When students possess an adaptive academic mindset, they will be more likely to understand that they can grow their abilities through resilience and new learning approaches. The University of Chicago Consortium on Chicago School Research includes persistence, goal-setting, help-seeking, and self-regulation on its list of non-cognitive factors related to academic performance. An in-depth analysis of the factor categories can be found in Chapter 2 of “Teaching Adolescents to Become Learners.” A growth mindset can influence your child’s perception of abilities dramatically. In an experimental Stanford psychology study, “teaching a malleable theory of intelligence was successful in enhancing students’ motivation in their mathematics class.” In the study, 7th graders who believed intelligence is malleable saw an upward trajectory in grades while those who believed intelligence is fixed saw a flat trajectory.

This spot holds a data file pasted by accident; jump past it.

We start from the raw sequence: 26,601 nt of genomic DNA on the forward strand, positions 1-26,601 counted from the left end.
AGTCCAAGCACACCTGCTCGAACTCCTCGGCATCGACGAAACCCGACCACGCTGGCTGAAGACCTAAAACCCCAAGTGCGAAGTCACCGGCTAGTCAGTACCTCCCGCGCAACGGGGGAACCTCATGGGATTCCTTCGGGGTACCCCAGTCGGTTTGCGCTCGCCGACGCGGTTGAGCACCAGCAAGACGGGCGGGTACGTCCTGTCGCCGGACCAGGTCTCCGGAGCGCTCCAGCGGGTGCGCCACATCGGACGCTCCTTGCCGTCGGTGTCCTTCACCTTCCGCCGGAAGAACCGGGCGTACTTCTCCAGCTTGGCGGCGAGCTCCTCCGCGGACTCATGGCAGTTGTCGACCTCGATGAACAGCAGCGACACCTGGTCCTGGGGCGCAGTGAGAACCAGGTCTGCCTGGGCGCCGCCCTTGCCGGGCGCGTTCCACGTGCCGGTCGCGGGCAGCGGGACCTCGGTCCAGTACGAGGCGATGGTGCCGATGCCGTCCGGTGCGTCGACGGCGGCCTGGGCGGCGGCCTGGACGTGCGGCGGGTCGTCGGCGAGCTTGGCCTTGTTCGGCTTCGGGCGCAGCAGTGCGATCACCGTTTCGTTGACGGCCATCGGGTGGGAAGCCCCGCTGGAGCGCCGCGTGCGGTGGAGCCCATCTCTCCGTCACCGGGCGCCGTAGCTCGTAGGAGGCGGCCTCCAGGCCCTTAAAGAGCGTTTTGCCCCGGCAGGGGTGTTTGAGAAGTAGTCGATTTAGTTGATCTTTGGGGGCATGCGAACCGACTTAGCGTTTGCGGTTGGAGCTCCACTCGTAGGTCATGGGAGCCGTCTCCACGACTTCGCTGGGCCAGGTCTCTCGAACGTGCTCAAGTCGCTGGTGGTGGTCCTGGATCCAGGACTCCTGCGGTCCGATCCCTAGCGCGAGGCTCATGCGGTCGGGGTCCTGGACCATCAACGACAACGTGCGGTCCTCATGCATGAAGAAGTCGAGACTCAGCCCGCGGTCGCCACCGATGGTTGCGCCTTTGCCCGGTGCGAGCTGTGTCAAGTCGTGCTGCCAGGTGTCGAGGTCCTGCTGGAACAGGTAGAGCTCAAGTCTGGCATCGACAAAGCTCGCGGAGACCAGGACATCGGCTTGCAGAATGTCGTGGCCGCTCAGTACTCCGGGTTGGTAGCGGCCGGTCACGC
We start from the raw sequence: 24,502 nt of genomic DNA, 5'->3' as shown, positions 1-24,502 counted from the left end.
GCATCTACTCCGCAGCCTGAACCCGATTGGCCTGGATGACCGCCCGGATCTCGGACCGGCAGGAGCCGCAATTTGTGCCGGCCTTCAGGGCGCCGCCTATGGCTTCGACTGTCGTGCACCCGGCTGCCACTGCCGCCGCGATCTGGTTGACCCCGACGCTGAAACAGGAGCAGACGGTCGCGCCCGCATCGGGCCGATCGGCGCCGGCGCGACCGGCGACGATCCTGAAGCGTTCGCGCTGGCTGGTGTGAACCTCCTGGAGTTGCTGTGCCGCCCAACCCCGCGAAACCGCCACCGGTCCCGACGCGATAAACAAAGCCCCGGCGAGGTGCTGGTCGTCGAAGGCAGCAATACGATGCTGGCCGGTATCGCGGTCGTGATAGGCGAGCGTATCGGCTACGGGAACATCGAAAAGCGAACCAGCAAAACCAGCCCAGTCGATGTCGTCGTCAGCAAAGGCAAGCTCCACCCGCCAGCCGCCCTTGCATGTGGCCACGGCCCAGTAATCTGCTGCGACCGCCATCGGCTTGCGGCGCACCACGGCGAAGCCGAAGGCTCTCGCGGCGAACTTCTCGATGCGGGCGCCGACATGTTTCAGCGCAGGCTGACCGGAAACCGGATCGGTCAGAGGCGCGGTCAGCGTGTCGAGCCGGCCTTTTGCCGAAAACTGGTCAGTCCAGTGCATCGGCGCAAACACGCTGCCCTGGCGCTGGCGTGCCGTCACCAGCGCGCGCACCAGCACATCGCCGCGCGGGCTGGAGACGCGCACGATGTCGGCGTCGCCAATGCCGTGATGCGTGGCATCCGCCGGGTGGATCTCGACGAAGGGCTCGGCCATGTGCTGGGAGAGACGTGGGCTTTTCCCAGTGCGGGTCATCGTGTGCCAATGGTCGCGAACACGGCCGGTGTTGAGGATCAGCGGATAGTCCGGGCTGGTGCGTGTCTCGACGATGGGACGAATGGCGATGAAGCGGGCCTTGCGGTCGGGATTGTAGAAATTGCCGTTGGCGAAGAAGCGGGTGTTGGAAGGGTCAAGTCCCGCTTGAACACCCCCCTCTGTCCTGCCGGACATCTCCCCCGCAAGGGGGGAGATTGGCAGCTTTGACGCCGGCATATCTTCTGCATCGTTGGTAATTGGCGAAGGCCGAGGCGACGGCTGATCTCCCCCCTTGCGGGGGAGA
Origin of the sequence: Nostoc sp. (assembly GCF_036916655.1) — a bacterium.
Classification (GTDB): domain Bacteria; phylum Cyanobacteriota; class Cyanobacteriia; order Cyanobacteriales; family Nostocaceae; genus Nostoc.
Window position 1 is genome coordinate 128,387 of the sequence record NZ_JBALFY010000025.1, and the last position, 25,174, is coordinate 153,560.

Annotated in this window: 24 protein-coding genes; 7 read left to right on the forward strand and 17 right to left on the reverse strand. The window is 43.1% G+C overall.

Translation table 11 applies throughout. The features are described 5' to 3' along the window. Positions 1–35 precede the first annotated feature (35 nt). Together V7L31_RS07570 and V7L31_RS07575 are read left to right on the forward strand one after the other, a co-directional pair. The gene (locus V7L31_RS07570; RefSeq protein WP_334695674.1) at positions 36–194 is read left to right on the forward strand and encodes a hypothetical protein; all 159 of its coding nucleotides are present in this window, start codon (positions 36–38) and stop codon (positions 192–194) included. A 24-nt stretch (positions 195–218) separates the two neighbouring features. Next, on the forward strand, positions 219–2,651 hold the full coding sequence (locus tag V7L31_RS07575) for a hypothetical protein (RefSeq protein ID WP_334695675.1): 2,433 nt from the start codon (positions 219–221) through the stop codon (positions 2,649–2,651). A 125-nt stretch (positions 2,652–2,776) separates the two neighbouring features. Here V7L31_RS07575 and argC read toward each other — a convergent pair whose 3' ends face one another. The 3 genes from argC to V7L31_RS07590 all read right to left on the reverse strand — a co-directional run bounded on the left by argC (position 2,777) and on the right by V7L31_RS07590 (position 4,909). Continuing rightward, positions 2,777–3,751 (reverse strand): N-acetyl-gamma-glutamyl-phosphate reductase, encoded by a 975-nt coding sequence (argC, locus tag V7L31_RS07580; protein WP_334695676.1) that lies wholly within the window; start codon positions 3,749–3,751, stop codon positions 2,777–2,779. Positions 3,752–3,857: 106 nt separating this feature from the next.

5200728012_e81a4d633d6)    Get the help now.

When we work with students at Green Ivy, we always ask them to start the review sheets the day they are given out. That way, students can ask teachers for help with confusing concepts or questions early on. Seeking outside help through collaboration, tutorial, or another type of study hall is especially crucial as the year comes to a close.

7)    Sleep and eat healthily.

Most growing kids need about nine or more hours of sleep, as sleep deprivation alarm-clockwill lead to impaired memory function and decreased focus. Sleep is brain fuel, and finals week is the time to get lots of it. Similarly, plenty of water, hearty breakfasts, and calcium-rich or complex carbohydrate snacks will prepare your student for the best possible finals experience.

With some planning and scheduling, finals season becomes manageable and methodical.